by Stephen John (Sage) Hartley
Sick of Being Normal
is a song by Notsensibles.
I wrote it.
It’s just a nondescript one chord teenage angstism.
40 years later, and catalysed by Mid Pennine Arts (no hyphen), who were there right at the start, the idea of a celebration of the local punk scene is born. It slots neatly into Mid Pennine’s Pendle Radicals project. We’re close to Pendle (I have a splendid view from the ranch) and by jove we’re radical.
It’s Boff’s idea and Casey and I complete the working party. We’re soon meeting regularly with Nick and colleagues at Mid Pennine.
It’s not just an old farts’ revival party – it’s a multi-dimensional, cross-generational thing.
There’ll be a gig + an exhibition of then and now pics of some of the main protagonists + a fanzine-like publication with interviews with aforementioned by me and Boff. Casey (a photographer) takes the pics. There’ll also be a film of the night, then the exhibition and associated talks and giglets will tour Pendle. Neat.
It gathers interest and momentum. What shall we call it? Sick of Being Normal? Why not? It somehow captures the then-and-now anti-establishment irreverence.
What’s important is to feature how the punk movement has moved into and influenced the current generation. We find MeLeon a rapper and the house band for the night is half oldies and half youngies.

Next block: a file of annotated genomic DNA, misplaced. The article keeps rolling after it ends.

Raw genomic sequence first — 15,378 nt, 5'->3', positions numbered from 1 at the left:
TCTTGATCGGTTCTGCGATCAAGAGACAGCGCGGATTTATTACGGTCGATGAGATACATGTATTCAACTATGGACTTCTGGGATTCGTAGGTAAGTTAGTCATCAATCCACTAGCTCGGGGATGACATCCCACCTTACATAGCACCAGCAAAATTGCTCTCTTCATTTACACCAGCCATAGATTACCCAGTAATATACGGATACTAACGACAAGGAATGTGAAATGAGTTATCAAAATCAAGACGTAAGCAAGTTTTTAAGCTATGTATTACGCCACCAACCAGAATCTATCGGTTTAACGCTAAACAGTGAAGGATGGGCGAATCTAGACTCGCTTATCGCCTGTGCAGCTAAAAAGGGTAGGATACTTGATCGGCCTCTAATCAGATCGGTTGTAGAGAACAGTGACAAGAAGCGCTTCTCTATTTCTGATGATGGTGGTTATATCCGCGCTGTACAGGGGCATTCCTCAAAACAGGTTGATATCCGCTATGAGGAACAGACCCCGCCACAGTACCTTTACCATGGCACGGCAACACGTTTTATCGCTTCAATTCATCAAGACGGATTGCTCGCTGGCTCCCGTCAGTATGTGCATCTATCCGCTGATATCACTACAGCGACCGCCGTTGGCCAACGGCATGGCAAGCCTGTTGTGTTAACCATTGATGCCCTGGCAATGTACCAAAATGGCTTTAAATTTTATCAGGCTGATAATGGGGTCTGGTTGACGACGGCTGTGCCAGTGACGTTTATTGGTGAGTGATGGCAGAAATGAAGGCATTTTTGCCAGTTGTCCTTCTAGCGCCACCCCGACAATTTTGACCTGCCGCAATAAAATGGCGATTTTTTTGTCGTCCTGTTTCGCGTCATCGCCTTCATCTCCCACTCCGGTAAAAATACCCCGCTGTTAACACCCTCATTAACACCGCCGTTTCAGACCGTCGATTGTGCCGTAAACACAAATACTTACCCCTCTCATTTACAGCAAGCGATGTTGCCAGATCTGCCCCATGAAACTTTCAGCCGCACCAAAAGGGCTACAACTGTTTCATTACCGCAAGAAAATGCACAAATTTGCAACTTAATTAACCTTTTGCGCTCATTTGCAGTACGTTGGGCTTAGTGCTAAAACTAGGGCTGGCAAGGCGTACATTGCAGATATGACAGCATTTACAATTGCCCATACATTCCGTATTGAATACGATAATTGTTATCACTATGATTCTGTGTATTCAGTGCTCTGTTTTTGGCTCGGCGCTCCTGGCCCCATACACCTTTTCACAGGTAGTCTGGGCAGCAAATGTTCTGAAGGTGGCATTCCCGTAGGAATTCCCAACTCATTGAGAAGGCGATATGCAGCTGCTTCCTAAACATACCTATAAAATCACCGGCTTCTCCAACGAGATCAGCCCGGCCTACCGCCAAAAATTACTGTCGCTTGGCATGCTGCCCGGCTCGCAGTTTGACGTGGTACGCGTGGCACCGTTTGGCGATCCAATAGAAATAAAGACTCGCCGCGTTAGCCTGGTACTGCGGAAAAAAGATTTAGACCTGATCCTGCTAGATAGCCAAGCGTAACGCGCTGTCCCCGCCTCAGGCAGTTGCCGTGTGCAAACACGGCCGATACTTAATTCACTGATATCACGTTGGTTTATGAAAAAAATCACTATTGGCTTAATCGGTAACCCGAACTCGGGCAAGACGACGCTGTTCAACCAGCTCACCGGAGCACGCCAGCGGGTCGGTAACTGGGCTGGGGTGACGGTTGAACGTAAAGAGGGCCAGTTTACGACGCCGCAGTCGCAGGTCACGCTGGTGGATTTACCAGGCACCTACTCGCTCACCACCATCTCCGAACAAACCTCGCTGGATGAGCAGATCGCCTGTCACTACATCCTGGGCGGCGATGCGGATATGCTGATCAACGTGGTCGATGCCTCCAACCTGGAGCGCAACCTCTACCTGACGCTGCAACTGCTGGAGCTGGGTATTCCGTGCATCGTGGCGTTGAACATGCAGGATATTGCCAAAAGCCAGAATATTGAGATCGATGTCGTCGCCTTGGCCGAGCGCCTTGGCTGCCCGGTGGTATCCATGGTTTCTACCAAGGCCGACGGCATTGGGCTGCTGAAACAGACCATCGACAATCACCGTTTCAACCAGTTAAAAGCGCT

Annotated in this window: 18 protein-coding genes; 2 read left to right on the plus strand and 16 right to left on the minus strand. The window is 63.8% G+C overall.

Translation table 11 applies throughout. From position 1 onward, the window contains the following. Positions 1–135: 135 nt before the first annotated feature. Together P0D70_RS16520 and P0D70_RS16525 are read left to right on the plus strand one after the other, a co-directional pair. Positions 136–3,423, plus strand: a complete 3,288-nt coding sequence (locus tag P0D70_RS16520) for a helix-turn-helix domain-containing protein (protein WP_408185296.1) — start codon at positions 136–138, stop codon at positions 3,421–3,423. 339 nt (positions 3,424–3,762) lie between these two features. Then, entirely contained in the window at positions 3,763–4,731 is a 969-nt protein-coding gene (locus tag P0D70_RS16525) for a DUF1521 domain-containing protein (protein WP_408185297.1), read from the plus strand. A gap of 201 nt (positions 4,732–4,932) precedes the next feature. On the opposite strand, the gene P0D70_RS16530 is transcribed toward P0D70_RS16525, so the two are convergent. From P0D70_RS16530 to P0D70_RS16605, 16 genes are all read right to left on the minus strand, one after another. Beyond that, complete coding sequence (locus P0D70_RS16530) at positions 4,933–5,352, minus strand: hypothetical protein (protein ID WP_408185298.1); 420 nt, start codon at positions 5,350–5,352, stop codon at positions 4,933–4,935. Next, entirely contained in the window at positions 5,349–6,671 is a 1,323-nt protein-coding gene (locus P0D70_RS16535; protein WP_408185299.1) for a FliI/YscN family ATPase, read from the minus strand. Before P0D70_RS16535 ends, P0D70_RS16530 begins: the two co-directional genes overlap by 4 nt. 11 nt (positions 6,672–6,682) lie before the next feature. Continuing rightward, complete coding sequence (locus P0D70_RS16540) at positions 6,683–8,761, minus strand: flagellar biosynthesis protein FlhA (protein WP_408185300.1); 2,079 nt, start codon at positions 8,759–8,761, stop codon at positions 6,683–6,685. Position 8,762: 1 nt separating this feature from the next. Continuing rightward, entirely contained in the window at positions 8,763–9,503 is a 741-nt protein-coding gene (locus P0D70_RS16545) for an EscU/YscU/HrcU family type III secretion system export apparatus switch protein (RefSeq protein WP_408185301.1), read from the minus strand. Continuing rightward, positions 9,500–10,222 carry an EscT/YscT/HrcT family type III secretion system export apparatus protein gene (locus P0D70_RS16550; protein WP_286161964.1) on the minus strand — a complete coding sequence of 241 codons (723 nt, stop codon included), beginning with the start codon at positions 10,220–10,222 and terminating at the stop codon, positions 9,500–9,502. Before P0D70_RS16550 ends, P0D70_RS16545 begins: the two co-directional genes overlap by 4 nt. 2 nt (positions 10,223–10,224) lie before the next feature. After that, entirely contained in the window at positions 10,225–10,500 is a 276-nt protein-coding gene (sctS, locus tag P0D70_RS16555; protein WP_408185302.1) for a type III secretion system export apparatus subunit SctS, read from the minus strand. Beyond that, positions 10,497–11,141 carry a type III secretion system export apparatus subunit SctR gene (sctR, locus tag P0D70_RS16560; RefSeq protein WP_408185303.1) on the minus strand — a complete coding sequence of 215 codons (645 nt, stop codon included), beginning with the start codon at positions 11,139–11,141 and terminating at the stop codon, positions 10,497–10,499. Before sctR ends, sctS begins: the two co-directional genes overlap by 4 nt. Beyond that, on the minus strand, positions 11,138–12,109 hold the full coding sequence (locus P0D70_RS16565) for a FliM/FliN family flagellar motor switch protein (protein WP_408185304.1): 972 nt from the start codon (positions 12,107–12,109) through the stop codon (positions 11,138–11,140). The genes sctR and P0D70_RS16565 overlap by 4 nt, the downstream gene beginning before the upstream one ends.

Like any big project, it’s not without hitches. We thought we’d found the perfect venue – the old Kippax factory in Colne, now a skating rink. It falls through and we have to find somewhere else at short notice.
Coincidentally, Jamie Cunningham, another local muso mover and shaker is putting on events upstairs at the Burnley library. He uses one of the large majestic rooms. The mirror-image one across the way is empty. It was originally the children’s library. The atmosphere is amazing and the architecture is stunning. Bingo.
It’s not all plain sailing. Is it Pendle enough? Is it big enough? Can we stay late enough?
Coincidentally there’s a cool new bar in town The Gallery at Creative Arts. It all clicks into place. We can have the gig at the library and an after-party with DJs at the bar. Cool.
The last minute preps are frantic. It sells out and suddenly everyone want to come.
Can you get me a ticket?
It’s alright on the night. It’s more than alright. It’s an astonishing success. Khany comes from America and people travel from all over. The after-party is a blast.
Originally we were aiming for the end of the year (2019) but realised that was over-ambitious, so we went for early 2020. January is a non-starter. We discussed waiting until spring, but opted for early Feb. Was it insight? Was it intuition? Probably not. Any later, and it would have been another Covid victim.
Then Lock-down comes and for me, it really is lock-down. I work in a f’ing hospital innit!
Music goes out of the window, but the seeds are sewn and the project has its own quiet momentum. Now the film is finished and off we go again. We’re doing the digital online shit which isn’t my bag but it’s still punk and we’re still sick of being normal.